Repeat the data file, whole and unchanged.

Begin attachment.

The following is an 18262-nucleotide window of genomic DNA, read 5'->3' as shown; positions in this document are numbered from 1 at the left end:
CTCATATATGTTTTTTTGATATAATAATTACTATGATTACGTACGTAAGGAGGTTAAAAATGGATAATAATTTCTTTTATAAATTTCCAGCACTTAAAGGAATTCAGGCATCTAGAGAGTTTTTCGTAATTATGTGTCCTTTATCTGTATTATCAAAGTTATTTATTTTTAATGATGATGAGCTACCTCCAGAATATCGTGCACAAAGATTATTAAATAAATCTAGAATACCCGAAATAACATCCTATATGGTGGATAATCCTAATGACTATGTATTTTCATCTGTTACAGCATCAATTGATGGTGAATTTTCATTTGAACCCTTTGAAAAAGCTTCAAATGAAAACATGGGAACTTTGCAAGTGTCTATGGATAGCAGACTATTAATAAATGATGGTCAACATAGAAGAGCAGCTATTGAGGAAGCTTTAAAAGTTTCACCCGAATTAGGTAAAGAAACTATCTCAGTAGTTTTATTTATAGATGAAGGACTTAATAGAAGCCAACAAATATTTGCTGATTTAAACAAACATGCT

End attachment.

The following is an 18262-nucleotide window of genomic DNA, read 5'->3' as shown; positions in this document are numbered from 1 at the left end:
CTCATATATGTTTTTTTGATATAATAATTACTATGATTACGTACGTAAGGAGGTTAAAAATGGATAATAATTTCTTTTATAAATTTCCAGCACTTAAAGGAATTCAGGCATCTAGAGAGTTTTTCGTAATTATGTGTCCTTTATCTGTATTATCAAAGTTATTTATTTTTAATGATGATGAGCTACCTCCAGAATATCGTGCACAAAGATTATTAAATAAATCTAGAATACCCGAAATAACATCCTATATGGTGGATAATCCTAATGACTATGTATTTTCATCTGTTACAGCATCAATTGATGGTGAATTTTCATTTGAACCCTTTGAAAAAGCTTCAAATGAAAACATGGGAACTTTGCAAGTGTCTATGGATAGCAGACTATTAATAAATGATGGTCAACATAGAAGAGCAGCTATTGAGGAAGCTTTAAAAGTTTCACCCGAATTAGGTAAAGAAACTATCTCAGTAGTTTTATTTATAGATGAAGGACTTAATAGAAGCCAACAAATATTTGCTGATTTAAACAAACATGCT